Friday, July 31, 2015

An important but basic research skill: not getting too distracted

Making progress in science requires significant focus and discipline. In some sense you need to put in your 10,000 hours. People can distracted by all sorts of non-scientific pursuits: Facebook, romance, family dramas, hobbies, partying, .... But this post is about scientific distractions. I illustrate this will two extreme caricatures.

John really wants to understand his Ph.D project in experimental solid state physics at a deep level. He thinks the quantum measurement problem is really interesting and so he is reading a lot of papers about that. The software he needs for his experiment is functional but he does not like some of the way it interfaces with other software and so he is rewriting it all. In one month he is giving a talk at a conference and so he is not going in the lab for the next month because he wants to give a really nice talk. Whenever his advisor gives him a paper to look at he not only reads it but some of the background references. He spends a lot of time talking to people in a theoretical biophysics group because he thinks what they are doing is pretty interesting....
He is going to struggle to finish his Ph.D in the normal time frame.

Joan is very focussed on her Ph.D project in computational chemistry. She spends most of her time writing and debugging code. She only goes to seminars that she thinks are directly related to her project. The only papers that she has read are those written by her advisor. She rarely talks to students outside her research group. She will finish her Ph.D in a timely manner but may struggle to get a postdoc because she does not have the big picture or an ability to communicate with others outside her narrow area.

So there is balance between the extremes of John and Joan. Too many distractions is bad. But occasionally a "distraction" can be very helpful. I am not sure how to find the balance.

Harden McConnell was a very successful physical chemist. In the last few years of his life he wrote a fascinating scientific autobiography on a web site. In The Young Scientist - My experiences he writes
 My main blunder throughout my career was a kind of scientific introversion – not paying attention to the scientific work of others. As a stellar example, Clyde Hutchison was starting up research on paramagnetic resonance not many steps away from where I sat in the Eckhardt Physics building of the University of Chicago. It’s never too late to look over your shoulder and see what others are doing, and talk to them.
I thank Steve Boxer for bringing Harden McConnell's site to my attention.

Wednesday, July 29, 2015

Coupled electron-proton transfer: adiabatic or non-adiabatic?

Sharon Hammes-Schiffer gave an interesting talk in Telluride last week about coupled electron-proton transfer.
[A couple of my earlier posts on this fascinating subject are here and here].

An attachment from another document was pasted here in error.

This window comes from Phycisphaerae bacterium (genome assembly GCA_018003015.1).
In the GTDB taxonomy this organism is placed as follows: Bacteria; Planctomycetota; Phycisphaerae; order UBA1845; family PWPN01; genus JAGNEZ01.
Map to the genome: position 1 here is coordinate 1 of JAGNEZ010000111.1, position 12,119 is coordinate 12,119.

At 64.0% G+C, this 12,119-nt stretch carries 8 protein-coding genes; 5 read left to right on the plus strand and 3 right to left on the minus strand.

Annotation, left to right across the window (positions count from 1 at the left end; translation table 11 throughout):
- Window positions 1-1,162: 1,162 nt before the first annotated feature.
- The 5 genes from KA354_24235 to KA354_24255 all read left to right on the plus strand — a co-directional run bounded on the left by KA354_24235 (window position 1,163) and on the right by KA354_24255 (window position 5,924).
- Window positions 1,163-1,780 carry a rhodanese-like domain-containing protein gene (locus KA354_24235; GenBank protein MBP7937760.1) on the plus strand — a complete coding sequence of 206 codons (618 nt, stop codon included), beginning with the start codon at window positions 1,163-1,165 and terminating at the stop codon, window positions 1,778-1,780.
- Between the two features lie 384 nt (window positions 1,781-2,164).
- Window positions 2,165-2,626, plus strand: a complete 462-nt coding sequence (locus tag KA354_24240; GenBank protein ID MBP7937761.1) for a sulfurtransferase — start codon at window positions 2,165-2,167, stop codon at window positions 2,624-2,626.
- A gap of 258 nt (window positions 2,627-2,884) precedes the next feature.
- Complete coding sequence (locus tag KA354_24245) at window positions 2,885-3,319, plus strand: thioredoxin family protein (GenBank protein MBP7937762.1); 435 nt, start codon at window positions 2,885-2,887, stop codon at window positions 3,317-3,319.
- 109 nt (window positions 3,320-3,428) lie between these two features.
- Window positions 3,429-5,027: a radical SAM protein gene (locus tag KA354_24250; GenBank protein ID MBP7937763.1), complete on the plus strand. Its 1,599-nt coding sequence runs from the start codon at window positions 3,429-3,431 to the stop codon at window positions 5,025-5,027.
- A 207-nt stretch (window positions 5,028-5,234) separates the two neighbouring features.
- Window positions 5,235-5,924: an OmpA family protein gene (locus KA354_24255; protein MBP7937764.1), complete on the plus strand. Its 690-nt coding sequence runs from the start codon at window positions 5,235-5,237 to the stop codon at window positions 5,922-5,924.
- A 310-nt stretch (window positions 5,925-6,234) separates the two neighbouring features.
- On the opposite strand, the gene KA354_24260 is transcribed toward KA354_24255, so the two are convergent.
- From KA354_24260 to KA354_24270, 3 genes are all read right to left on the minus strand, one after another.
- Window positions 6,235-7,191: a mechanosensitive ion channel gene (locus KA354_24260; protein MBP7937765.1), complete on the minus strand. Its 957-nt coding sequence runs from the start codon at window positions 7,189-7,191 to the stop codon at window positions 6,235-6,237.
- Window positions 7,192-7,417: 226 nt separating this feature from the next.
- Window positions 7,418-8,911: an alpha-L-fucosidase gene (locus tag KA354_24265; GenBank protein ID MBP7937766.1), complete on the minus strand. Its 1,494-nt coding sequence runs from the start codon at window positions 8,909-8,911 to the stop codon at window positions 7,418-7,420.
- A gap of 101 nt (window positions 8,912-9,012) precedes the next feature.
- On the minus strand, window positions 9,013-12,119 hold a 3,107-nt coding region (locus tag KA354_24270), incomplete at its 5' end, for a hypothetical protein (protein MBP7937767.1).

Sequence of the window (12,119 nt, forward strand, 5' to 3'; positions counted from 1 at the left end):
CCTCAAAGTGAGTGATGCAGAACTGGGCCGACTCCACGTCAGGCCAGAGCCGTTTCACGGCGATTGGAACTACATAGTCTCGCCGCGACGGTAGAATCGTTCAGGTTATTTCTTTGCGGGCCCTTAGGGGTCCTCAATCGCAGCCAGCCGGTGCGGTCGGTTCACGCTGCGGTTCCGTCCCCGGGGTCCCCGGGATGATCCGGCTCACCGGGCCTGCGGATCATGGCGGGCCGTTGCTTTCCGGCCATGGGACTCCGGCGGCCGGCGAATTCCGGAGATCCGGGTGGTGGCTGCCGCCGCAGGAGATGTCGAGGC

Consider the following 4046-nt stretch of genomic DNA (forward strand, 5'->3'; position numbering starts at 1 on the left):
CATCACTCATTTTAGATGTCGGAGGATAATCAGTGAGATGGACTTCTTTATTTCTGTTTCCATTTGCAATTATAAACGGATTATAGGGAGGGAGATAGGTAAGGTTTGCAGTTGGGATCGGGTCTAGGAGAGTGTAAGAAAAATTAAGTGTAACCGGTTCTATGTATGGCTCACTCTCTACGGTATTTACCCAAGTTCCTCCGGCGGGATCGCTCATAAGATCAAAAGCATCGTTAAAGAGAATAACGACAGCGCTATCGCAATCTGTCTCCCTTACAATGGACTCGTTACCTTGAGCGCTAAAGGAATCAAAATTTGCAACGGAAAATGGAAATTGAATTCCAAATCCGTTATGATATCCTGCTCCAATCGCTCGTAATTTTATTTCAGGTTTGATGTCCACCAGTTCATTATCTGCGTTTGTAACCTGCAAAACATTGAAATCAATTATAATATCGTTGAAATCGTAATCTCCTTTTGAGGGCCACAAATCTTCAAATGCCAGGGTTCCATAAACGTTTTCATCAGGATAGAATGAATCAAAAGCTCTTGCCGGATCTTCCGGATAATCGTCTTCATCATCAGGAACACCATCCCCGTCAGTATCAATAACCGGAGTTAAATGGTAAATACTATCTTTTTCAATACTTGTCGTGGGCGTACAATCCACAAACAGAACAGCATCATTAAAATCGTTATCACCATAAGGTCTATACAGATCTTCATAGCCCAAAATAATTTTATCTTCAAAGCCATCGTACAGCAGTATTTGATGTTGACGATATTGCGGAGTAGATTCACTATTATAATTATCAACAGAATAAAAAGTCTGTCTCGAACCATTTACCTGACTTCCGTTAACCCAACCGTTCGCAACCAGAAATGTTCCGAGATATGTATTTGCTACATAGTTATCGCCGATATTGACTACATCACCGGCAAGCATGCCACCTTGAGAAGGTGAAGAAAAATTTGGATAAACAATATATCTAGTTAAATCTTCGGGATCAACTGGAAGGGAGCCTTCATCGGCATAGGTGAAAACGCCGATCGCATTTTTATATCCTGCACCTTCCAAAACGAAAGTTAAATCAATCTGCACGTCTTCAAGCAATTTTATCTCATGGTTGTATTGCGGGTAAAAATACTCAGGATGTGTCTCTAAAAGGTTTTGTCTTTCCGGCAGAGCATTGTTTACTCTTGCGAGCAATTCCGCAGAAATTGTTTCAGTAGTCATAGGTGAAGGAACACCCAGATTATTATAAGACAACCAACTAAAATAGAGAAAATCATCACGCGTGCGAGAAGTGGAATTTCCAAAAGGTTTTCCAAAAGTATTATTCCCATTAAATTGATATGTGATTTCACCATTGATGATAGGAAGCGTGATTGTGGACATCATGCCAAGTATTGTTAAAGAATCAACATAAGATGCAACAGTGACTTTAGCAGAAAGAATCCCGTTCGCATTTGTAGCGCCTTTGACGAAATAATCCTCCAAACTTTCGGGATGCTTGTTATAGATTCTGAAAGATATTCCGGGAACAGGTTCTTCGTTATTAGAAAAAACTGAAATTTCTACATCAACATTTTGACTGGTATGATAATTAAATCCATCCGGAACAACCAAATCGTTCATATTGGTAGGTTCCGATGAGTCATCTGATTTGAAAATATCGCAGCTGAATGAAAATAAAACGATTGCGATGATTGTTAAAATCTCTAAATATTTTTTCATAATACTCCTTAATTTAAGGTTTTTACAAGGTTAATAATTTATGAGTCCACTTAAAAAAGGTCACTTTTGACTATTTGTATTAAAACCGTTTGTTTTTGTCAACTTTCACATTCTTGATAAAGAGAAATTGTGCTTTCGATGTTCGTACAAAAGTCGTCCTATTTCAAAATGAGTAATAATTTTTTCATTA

Here are a few things that stood out.

There are a lot more people working on this problem now than twenty years ago. This is because of possible solar energy applications.

Diabatic states are the key to understanding. There are four relevant states. Simply the proton can be on the donor or acceptor. The electron can be on the donor or the acceptor. Whether the process is concerted or sequential depends on the relative energy of these four states.

A key question is whether the process is adiabatic or non-adiabatic.
What are the key experimental signatures of each?
One contrast is coupled electron-proton transfer (EPT) and hydrogen atom transfer (HAT).

The two cases are nicely embodied respectively in the model systems
HAT - benzyl/toluene
EPT - phenoxly/phenol
The theoretical details are worked out here.

In some enzymes such as soybean lipoxygenase (SLO) there are very large kinetic isotope effects (~80) for proton transfer, orders of magnitude larger than expected. Many people, including me, have struggled to understand this in terms of proton tunnelling in an adiabatic picture with coupling to an environment. 
However, the relevant reactions are actually coupled electron-proton transfer, in the non-adiabatic regime. The key equation to understand both the magnitude and temperature dependence of the isotope effect is

taken from this paper.

A recent paper compares the theory to a mutant of SLO in which the isotope effect becomes ~500 as a result of the increase in the proton donor-acceptor distance R.

One minor point on how this relates to my talk. I said that quantum nuclear effects [and H/D isotope] effects were largest [and very subtle] in hydrogen bonding for donor-acceptor distances of R= 2.4-2.5 Angstroms. In contrast, here the isotope effects actually get larger with increasing R, with R=2.7 A for the wild-type SLO and increasing to 2.8-2.9 A with the selected mutations. I thank Sharon for pointing out this difference to me.

Monday, July 27, 2015

Quantum biology smells bad